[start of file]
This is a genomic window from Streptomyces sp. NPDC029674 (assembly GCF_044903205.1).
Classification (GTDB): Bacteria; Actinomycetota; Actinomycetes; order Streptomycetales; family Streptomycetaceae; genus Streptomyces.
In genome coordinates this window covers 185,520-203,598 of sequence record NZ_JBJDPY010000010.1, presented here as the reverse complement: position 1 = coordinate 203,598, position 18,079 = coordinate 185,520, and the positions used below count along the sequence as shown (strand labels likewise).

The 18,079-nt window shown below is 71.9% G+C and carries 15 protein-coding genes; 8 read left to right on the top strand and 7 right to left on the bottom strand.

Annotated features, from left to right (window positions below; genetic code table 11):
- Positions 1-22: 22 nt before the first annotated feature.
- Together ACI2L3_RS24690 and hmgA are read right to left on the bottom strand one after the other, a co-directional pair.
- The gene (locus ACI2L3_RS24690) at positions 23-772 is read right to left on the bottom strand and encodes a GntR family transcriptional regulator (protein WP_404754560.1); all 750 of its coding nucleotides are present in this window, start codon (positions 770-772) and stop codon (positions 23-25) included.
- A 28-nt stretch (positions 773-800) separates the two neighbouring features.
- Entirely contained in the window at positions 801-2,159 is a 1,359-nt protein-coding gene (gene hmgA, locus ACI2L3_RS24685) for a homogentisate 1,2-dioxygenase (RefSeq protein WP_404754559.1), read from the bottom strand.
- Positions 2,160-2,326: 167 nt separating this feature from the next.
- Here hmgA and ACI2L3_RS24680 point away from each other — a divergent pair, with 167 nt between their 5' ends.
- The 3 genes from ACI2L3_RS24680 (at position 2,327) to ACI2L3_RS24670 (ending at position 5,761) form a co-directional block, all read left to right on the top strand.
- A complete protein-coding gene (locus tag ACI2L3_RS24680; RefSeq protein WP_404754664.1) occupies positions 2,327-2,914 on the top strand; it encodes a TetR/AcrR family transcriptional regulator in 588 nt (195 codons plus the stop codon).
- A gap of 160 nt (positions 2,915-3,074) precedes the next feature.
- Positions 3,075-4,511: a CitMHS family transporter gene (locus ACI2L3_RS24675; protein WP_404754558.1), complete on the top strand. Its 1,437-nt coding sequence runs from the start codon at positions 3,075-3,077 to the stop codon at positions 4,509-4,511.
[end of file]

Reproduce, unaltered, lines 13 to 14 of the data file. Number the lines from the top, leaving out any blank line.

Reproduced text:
- The 3 genes from ACI2L3_RS24680 (at position 2,327) to ACI2L3_RS24670 (ending at position 5,761) form a co-directional block, all read left to right on the top strand.
- A complete protein-coding gene (locus tag ACI2L3_RS24680; RefSeq protein WP_404754664.1) occupies positions 2,327-2,914 on the top strand; it encodes a TetR/AcrR family transcriptional regulator in 588 nt (195 codons plus the stop codon).